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A Business Marketing Consortium?

June 13, 2013 - Ernest Hohmeyer
Do you want to help pull together a business development marketing message?

During this 6 part series we have discovered there exists bits and pieces and a slew of resources to help us pull one together.

We may need just to pull it together, develop a game plan and start one off – even if it is a pilot program. Of course the rub will be achieving consensus, establishing a working committee and developing a budget to implement it.

But we have the pieces and I believe a slew of fine organizations that could assist.

So how do we start?

I am not suggesting this is THE way to do it, but here is a conversation starter:

The Need

First, we must agree there is a need. Following along our journey these last several weeks it could go like this:

• Our Adirondack Park economy is made up of small independent “Mom & Pops.” They often do not have the resources both in time and money to take advantage of all the ways to get their name out.

• The Adirondack Park small business economy is competing with other regions that are often spearheaded by named properties that have a national and international marketing network.

• A growing customer segment is those seeking name brands.

The Opportunity

• “Adirondack” is a world-wide recognized name that could be the foundation to a “product promise.” • Increasingly, marketing is becoming personal. Technology from cars to clothes to ordering food is making it possible to “customize” your purchase.

Our small businesses often built on servicing individual customer needs can be in a prime position to take advantage of this trend.

• Inc. Magazine in “How & Where to Make Money in 2013” talks about “Real stuff, made in the U.S.A.” is gaining in popularity – and feasibility. Adirondack made products should benefit by this.

• Inc. magazine also talks about the expanding interest in wellness and what better place than the Adirondacks with a rich history of “curing.”

• The green market. There is no doubt that the Adirondacks are a prime place to re-enforce this message.

Pull it Together

There is a host of efforts, organizations both within the region as well as national and international organizations that may be of assistance. These range on the international level from the Global Sustainable Tourism Council to Audubon International. On the state and regional level there is Empire State Development, the regional councils and a slew of non-profit and community efforts.

The Ground Rules

Establishing ground rules will be important:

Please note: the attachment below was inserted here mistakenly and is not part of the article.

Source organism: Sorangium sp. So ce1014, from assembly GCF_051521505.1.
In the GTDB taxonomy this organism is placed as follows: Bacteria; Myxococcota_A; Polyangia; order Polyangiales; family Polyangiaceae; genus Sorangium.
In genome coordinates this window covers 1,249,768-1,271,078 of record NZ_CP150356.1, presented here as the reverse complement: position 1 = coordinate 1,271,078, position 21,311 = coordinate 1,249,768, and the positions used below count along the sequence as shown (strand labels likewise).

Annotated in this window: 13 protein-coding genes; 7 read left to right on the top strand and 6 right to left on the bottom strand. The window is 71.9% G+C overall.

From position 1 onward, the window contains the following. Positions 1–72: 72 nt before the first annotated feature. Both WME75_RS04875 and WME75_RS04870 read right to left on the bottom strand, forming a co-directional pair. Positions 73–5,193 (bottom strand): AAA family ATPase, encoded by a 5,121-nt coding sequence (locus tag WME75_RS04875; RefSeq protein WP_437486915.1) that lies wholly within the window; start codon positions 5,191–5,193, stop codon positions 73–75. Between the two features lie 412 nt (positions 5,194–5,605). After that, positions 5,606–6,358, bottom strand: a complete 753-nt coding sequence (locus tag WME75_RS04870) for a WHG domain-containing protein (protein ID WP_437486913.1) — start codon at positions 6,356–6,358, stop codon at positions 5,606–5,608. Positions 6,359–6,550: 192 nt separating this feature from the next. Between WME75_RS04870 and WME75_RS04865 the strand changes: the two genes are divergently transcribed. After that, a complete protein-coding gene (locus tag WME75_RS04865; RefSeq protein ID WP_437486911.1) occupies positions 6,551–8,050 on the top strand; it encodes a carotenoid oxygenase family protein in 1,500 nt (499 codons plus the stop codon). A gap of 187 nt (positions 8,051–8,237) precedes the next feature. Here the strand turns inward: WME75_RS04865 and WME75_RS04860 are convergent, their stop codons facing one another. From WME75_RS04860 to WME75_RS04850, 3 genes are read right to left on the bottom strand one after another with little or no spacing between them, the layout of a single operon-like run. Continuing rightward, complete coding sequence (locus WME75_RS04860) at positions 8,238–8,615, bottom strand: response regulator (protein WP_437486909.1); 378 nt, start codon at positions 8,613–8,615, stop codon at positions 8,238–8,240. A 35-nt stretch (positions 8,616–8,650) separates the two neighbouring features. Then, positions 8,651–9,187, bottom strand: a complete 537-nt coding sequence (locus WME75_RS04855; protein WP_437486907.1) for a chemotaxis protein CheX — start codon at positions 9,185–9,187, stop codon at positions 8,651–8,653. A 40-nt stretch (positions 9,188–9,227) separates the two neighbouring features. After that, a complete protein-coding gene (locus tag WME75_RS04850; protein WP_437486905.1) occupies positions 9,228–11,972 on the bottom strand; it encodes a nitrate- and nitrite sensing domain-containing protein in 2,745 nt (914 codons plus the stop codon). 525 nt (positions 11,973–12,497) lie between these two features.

• An Adirondack Business Development marketing consortium may be an opportunity to move the discussion to the next level with an actual project – for all businesses not just tourism or craft based.

• First and foremost this is a marketing tool for small independent businesses to attract new customers. The goal is to create a “promise” that is recognized and is clearly understood what we stand for – and what we do not. The objective is to attract those customers who may want our personal and unique experience but have little frame of reference of what to expect.

Establishing Criteria

This is where the rubber hits the road. To create a brand promise as Jim Anhut from the International Hotel Group described is to be “consistent.” He talked about the importance of a “strong vision that guides you” and “defines the brand vision.” The goal is to create a “…consistent guest experience in a clear framework…”

This does not have to be complicated and an initial framework to get started could simply be:

• Independently operated and • Adirondack owned • Employ local people • Use local products • Utilize sustainable practices • Etc.

These are just starting ideas. The beauty of this is that we do not have to re-invent the wheel. We can pick elements from diverse resources to mold the framework that “defines our vision.”

Community Marketing

And if communities want to get involved these organizations have a host of programs for individual towns as well as those that want to create regional partnerships or “corridors.” They can help us establish “next generation solutions” to “gain a marketing advantage.”

We Have What They Want

Entrepreneur Magazine talks about how “…90% of the world’s digital information was produced over the last two years.” It is becoming more difficult for our small communities and smaller businesses to have our voices heard above the increasingly congested information highway.

In Entrepreneur magazine’s “The Balm of Trust” they talk about a growing trend where consumers are “simply seeking brands they can trust.” “It’s the emotional benefits that make you a brand and get you into people’s lives so they come back time and time again” according to Jim Joseph, branding expert and author of The Experience Effect for Small Business referenced by Entrepreneur.

Our independent small businesses are primed to earn the consumer’s trust as we can directly give that personable experience to the customer. Should We Try?

By working together can we attract these customers who really want our experience but may be hesitant because they may not know what to expect from us? Can this be a way for our individual messages to get above the internet chaos?

Perhaps the best way is to start small.

We may not have to re-invent the wheel.

Is there enough of us that want to try? Should we?


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